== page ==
Since the onset of the COVID Pandemic, most of us have experienced our worlds turned upside down. Many of us are spending more time indoors, working from home and sitting. With this change in lifestyle, we have also lost our creative outlets for recharging our minds and our bodies. For many of us, our outlet was the gym, neighborhood walks, socializing during recreation and other engaging activities. However, with the turn in the weather, many of us have found ourselves with more idle time — sitting, watching television, reading and using our phones. From this, how many people have started to notice neck pain? Mid back pain? General stiffness in their body?

Take a moment to stop, find a quiet spot, and close your eyes. Try a full body scan — stat at your toes and work your way to the top of your head. What do you feel? Do you feel your toes gripping your shoes, your inner thigh muscles contracted, your posture leaning forward, the back of your neck feeling tight?

Many of these symptoms are a manifestation of a lack of movement, tension from stress and muscles that yearn for activity. There are several ways to improve the way you feel, which is all dependent on what your preference may be. Here are my three favorite options:

Relaxation Training

The first option is relaxation training with my favorite practice called Jacobson’s Progressive Relaxation. The process is simple, quick and is best done when you can decompress from the day. It starts by finding a quiet spot, sitting or lying down, and focusing your mind on the tension in your body. You begin from your feet and work your way upward. You contract muscle groups lightly and symmetrically for two to five seconds and then relax, then advance to the body region above. This is an excellent option for individuals who feel they “cannot relax.”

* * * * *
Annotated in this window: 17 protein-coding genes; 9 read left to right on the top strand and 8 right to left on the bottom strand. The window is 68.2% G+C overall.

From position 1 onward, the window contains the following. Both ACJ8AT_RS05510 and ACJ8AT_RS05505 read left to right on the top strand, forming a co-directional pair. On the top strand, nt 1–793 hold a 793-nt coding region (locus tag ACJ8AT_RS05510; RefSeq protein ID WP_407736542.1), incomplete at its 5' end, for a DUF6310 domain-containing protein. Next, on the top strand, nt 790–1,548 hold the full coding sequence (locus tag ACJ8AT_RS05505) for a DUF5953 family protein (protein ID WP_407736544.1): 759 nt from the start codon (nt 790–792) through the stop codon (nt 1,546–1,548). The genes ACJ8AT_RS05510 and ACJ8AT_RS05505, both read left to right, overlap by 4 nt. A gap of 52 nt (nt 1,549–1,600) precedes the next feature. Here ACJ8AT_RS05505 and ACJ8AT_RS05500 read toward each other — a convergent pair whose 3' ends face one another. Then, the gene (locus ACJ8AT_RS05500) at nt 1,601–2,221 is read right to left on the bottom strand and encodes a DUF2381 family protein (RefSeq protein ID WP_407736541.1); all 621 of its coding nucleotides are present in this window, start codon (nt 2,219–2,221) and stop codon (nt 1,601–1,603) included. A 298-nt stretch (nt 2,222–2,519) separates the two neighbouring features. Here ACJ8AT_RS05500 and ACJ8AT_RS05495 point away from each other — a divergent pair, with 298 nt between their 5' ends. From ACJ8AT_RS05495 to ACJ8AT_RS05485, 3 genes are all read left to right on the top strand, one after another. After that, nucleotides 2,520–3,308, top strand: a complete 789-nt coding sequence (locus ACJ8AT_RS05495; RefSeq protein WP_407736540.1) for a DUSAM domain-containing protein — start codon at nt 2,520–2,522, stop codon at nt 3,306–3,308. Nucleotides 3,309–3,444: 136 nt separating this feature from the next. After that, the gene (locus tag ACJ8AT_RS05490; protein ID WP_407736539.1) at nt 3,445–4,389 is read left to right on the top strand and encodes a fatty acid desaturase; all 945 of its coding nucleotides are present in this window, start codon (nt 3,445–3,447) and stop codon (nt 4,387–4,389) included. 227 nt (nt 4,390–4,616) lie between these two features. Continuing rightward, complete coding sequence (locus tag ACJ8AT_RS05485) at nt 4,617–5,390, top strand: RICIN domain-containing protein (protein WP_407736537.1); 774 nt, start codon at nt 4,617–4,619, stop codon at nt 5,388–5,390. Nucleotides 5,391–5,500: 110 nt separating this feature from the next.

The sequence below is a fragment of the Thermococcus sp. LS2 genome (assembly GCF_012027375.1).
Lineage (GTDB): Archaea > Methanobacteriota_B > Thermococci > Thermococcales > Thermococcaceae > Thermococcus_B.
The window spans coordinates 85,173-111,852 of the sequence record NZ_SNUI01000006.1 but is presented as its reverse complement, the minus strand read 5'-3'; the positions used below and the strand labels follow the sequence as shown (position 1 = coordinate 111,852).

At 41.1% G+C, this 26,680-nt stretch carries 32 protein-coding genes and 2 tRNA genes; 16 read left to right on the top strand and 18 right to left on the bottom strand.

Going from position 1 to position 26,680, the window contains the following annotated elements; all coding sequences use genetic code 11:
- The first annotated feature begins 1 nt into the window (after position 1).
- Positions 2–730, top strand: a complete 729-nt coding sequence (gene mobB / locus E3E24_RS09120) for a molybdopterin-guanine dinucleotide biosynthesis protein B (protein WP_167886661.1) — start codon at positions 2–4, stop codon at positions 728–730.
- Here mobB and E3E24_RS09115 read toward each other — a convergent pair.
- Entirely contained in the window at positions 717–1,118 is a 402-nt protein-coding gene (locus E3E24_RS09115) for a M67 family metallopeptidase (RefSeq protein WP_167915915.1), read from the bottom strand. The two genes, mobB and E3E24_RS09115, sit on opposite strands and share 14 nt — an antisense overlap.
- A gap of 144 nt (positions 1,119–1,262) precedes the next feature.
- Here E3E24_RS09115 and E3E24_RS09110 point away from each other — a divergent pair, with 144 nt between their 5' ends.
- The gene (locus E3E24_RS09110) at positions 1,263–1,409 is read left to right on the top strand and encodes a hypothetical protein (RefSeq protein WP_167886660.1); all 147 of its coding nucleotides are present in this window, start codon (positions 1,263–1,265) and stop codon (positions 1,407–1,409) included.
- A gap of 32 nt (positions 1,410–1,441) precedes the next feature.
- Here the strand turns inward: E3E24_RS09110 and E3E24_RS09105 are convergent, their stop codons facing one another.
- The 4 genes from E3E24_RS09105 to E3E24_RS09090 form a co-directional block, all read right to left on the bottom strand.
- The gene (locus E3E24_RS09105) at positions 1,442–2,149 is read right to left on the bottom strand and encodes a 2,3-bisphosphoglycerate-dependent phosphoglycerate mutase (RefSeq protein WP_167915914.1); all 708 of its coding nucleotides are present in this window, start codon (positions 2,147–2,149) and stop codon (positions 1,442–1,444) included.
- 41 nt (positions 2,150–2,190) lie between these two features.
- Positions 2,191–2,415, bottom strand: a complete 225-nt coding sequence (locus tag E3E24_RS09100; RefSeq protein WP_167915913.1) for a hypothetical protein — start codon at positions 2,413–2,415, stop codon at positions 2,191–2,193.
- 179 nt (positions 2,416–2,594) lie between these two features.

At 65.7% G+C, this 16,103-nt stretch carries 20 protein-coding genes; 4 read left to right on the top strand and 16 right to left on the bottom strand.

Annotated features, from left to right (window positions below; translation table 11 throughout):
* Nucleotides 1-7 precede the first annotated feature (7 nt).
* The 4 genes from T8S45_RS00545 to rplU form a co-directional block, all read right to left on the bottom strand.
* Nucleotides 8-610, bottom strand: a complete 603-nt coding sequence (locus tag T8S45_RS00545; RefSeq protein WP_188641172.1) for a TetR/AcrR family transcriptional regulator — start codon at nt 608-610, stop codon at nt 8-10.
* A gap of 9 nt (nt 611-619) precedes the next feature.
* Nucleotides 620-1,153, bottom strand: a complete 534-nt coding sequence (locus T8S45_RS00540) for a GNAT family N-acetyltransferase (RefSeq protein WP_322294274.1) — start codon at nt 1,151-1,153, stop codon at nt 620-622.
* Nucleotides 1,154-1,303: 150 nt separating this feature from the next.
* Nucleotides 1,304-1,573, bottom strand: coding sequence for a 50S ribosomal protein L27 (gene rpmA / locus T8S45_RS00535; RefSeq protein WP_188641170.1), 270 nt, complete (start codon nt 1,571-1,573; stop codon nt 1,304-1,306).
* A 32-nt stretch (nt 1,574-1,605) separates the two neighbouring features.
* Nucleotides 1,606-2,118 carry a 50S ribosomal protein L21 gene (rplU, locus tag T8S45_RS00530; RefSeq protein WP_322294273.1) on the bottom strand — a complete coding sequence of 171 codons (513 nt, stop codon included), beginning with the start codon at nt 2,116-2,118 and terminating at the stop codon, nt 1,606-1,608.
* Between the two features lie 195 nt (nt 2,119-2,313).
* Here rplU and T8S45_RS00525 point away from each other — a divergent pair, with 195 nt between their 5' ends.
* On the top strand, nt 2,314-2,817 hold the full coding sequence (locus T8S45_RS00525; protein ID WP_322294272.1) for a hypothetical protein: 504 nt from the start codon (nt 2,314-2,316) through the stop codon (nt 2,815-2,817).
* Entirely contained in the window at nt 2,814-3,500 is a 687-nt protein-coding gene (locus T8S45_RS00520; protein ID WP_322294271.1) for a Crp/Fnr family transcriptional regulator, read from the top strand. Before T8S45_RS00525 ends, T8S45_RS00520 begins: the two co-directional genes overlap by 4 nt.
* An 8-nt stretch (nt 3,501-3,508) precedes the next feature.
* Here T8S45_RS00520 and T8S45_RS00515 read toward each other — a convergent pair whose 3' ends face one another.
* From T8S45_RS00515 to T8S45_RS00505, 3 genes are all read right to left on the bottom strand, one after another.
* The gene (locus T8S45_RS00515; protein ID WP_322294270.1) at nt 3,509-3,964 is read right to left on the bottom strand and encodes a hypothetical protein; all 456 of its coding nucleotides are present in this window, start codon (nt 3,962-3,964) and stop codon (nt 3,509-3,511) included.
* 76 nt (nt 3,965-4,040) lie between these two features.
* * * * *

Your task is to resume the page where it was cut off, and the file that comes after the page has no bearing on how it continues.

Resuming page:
Resetting Posture

The second option is to focus on posture. Throughout the day, many of us find ourselves with our elbows resting on a chair, a desk or another surface in front of us. As the day moves on, we find our-selves slouching forward, letting our heads lean forward and feeling the effects of gravity. But many of us, engaged in our work, do not have time to stop and think about our posture or body position. To improve, I typically suggest setting a repeated smart watch, clock, or computer alert for every 30 minutes. When the timer sounds, this is your cue to reset your posture. Stand up, stretch, or walk around for a minimum of 30 seconds. Our bodies enjoy movement and changing positions frequently fulfills our need for movement.

Focus on Breathing

The third option is to focus on our breathing. With our “desk posture” when our arms are supported on a surface, we start to breath with our accessory muscle, namely our rest region. To improve breathing either lie down or sit in a supportive chair. Cross your arms, let your pelvis roll backward, and focus on letting the front of your abdomen, sides of your abdomen, and low back move with each breath. Focus on smooth and controlled breathing. This is also an excellent time to try a free, guided meditation app.

If you continue to experience neck and back pain after a week of trying these techniques, give us a call to schedule an evaluation and treatment to set you on the right path.